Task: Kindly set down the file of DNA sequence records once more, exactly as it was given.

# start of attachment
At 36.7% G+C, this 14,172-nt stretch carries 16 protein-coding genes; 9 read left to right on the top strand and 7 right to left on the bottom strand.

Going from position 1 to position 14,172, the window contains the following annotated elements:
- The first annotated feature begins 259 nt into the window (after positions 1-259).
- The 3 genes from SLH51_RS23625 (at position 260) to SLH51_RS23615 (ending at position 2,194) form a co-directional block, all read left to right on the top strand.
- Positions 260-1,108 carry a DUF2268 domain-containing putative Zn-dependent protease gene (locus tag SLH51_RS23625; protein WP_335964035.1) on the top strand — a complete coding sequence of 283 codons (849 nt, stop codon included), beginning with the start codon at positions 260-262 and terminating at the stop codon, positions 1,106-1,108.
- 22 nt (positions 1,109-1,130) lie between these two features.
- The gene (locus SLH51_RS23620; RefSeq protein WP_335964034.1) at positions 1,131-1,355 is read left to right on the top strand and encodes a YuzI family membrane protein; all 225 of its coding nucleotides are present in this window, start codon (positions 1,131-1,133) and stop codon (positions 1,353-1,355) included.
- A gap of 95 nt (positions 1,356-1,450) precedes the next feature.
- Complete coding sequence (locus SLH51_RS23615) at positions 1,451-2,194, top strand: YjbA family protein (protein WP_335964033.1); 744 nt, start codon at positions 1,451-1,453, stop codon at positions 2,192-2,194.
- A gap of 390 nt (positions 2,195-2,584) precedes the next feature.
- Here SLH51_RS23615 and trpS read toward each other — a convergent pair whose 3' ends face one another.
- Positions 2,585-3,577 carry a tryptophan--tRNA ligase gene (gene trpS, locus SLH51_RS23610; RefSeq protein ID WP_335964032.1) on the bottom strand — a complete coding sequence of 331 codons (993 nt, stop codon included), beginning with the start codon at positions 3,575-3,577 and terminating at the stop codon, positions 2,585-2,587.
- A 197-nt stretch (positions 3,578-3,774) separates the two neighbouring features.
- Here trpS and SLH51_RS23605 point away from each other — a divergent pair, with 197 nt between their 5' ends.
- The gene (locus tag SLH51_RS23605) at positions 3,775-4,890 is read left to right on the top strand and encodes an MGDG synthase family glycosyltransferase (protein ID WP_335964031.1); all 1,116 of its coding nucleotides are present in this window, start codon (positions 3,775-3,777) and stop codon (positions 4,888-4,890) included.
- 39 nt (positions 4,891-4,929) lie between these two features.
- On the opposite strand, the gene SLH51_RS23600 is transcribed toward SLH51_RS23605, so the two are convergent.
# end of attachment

At 36.7% G+C, this 14,172-nt stretch carries 16 protein-coding genes; 9 read left to right on the top strand and 7 right to left on the bottom strand.

Going from position 1 to position 14,172, the window contains the following annotated elements:
- The first annotated feature begins 259 nt into the window (after positions 1-259).
- The 3 genes from SLH51_RS23625 (at position 260) to SLH51_RS23615 (ending at position 2,194) form a co-directional block, all read left to right on the top strand.
- Positions 260-1,108 carry a DUF2268 domain-containing putative Zn-dependent protease gene (locus tag SLH51_RS23625; protein WP_335964035.1) on the top strand — a complete coding sequence of 283 codons (849 nt, stop codon included), beginning with the start codon at positions 260-262 and terminating at the stop codon, positions 1,106-1,108.
- 22 nt (positions 1,109-1,130) lie between these two features.
- The gene (locus SLH51_RS23620; RefSeq protein WP_335964034.1) at positions 1,131-1,355 is read left to right on the top strand and encodes a YuzI family membrane protein; all 225 of its coding nucleotides are present in this window, start codon (positions 1,131-1,133) and stop codon (positions 1,353-1,355) included.
- A gap of 95 nt (positions 1,356-1,450) precedes the next feature.
- Complete coding sequence (locus SLH51_RS23615) at positions 1,451-2,194, top strand: YjbA family protein (protein WP_335964033.1); 744 nt, start codon at positions 1,451-1,453, stop codon at positions 2,192-2,194.
- A gap of 390 nt (positions 2,195-2,584) precedes the next feature.
- Here SLH51_RS23615 and trpS read toward each other — a convergent pair whose 3' ends face one another.
- Positions 2,585-3,577 carry a tryptophan--tRNA ligase gene (gene trpS, locus SLH51_RS23610; RefSeq protein ID WP_335964032.1) on the bottom strand — a complete coding sequence of 331 codons (993 nt, stop codon included), beginning with the start codon at positions 3,575-3,577 and terminating at the stop codon, positions 2,585-2,587.
- A 197-nt stretch (positions 3,578-3,774) separates the two neighbouring features.
- Here trpS and SLH51_RS23605 point away from each other — a divergent pair, with 197 nt between their 5' ends.
- The gene (locus tag SLH51_RS23605) at positions 3,775-4,890 is read left to right on the top strand and encodes an MGDG synthase family glycosyltransferase (protein ID WP_335964031.1); all 1,116 of its coding nucleotides are present in this window, start codon (positions 3,775-3,777) and stop codon (positions 4,888-4,890) included.
- 39 nt (positions 4,891-4,929) lie between these two features.
- On the opposite strand, the gene SLH51_RS23600 is transcribed toward SLH51_RS23605, so the two are convergent.